Keynote Speakers

Prof. Jeffrey Lockman, PhD.
Department of Psychology, Tulane University, USA.

Individuals possess functional maps of the body. They are able to localize targets on their bodies with their hands regardless of where the target is positioned on the body and regardless of where the hands are positioned in space. This type of functional body map has great adaptive value. It helps individuals to engage in activities centered on the body including feeding, grooming, removing stimuli, tool use and many other basic skills of daily living. Little, however, is known about when or how functional maps of the body map develop in humans. Additionally, such developmental information might inform the design of artificial agents where knowledge of body layout is crucial for effective functioning in an environment.
In this presentation, we focus on the origins of body maps in infants. For this purpose, we have developed new procedures to assess how infants manually locate targets on their bodies. We place a small vibrating buzzer on different parts of the body and examine whether infants can localize that buzzer by reaching to it. In our first study, we tested infants cross-sectionally from 7 to 24 months of age (N=60) and placed buzzers at different locations on the face (forehead, ears, mouth) or arms and (shoulder, elbow, and arms). In our second study, we studied infants longitudinally from 2-7 months of age (N=15) and placed the buzzers at different locations on the face (forehead, mouth, chin, ears) to examine how face maps develop. Results across studies suggest that body maps emerge gradually in infants. Infants succeed at locating targets in the mouth region earlier than they do in other facial regions. Additionally, infants succeed at localizing targets on the hand before they succeed at localizing targets at other regions on the arm. We also found that infants show strong patterns of lateralization when they localize targets: They reach ipsilaterally for targets on the face, but contralaterally for targets on the arm (where ipsilateral reaches are not biomechanically possible). We conclude by considering mechanisms for the emergence of body maps in human infants based on experience and self-touch.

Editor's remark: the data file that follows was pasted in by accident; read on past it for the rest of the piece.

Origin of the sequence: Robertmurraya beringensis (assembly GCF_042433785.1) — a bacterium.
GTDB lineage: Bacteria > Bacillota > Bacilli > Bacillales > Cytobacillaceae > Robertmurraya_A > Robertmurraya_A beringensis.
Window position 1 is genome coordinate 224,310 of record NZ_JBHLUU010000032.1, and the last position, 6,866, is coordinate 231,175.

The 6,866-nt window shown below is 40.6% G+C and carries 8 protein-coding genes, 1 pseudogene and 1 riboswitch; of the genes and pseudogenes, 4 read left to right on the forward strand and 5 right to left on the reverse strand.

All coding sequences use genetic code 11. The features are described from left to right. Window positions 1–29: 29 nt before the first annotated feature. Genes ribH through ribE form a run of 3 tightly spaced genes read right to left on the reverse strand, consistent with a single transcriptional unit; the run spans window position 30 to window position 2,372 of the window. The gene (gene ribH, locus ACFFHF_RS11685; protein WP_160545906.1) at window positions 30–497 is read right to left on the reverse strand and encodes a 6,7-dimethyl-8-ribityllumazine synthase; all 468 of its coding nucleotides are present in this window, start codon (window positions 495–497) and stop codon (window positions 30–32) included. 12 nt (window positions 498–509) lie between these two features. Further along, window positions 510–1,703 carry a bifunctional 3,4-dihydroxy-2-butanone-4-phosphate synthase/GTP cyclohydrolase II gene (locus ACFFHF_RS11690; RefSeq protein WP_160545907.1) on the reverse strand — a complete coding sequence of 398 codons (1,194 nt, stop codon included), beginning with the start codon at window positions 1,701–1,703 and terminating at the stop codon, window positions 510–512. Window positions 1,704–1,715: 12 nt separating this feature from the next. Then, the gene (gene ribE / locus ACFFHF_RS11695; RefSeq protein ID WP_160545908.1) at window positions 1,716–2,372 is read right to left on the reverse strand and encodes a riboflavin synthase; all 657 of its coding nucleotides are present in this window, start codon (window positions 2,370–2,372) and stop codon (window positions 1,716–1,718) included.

Kevin O’Regan, PhD.
Research scientist, Laboratoire Psychologie de la Perception, Paris Descartes University, Paris, France.

We studied 2-6 month old infants’ responses to vibrotactile stimuli presented to five locations: the forehead, right hand, left hand, right foot, left foot (five conditions). Vibrotactile stimulation was provided by small vibrators that were attached to the infant’s body, one at a time in counterbalanced order. Each trial lasted 35s, after which the experimenter removed the vibrator and attached it to the next location. In a (sixth) baseline condition no vibrator was attached to the infant’s body and spontaneous movements were recorded. Four age groups were compared cross-sectionally (3-, 4-, 5- and 6 month olds) and a group of infants were followed longitudinally from 2- to 6 months of age.

In order to compare limb activity across conditions, we analyzed video recordings of infants’ responses using a movement analysis software which calculated the distances travelled by each limb in the two-dimensional plane of the video display. We also performed qualitative analyses of the infants’ movements, coding the direction of gaze, the cases where the infant touched its own body, and movements towards the vibrator.

Our hypothesis was that before they actually reach for the vibrating target, which, according to previous studies, occurs around 6 months of age, infants would demonstrate emerging knowledge about their body’s configuration by producing specific movement patterns associated with the stimulated body area. Furthermore, based on earlier studies that used conjugate reinforcement, we hypothesized that at 3 months infants would produce general whole-body movement patterns upon stimulation, and that more localized movements would gradually emerge with age.

Results showed that at 3 months, infants responded with an increase in general activity when the vibrator was placed on the body, independently of the vibrator’s location. Topographical awareness of the body seemed to appear around 5 months, with specific responses resulting from stimulation of the upper body and hands emerging first, followed by the differentiation of movement patterns associated with the stimulation of the feet. Qualitative analyses revealed specific movement types reliably associated with each stimulated location by 6 months of age, possibly preparing infants’ ability to actually reach for the vibrating target.

We discuss this result in relation to newborns’ ability to learn specific movement patterns through intersensory contingency, as well as in relation to studies that proposed a different sequential order for the emergence of awareness of different body locations.

Matej Hoffmann, PhD.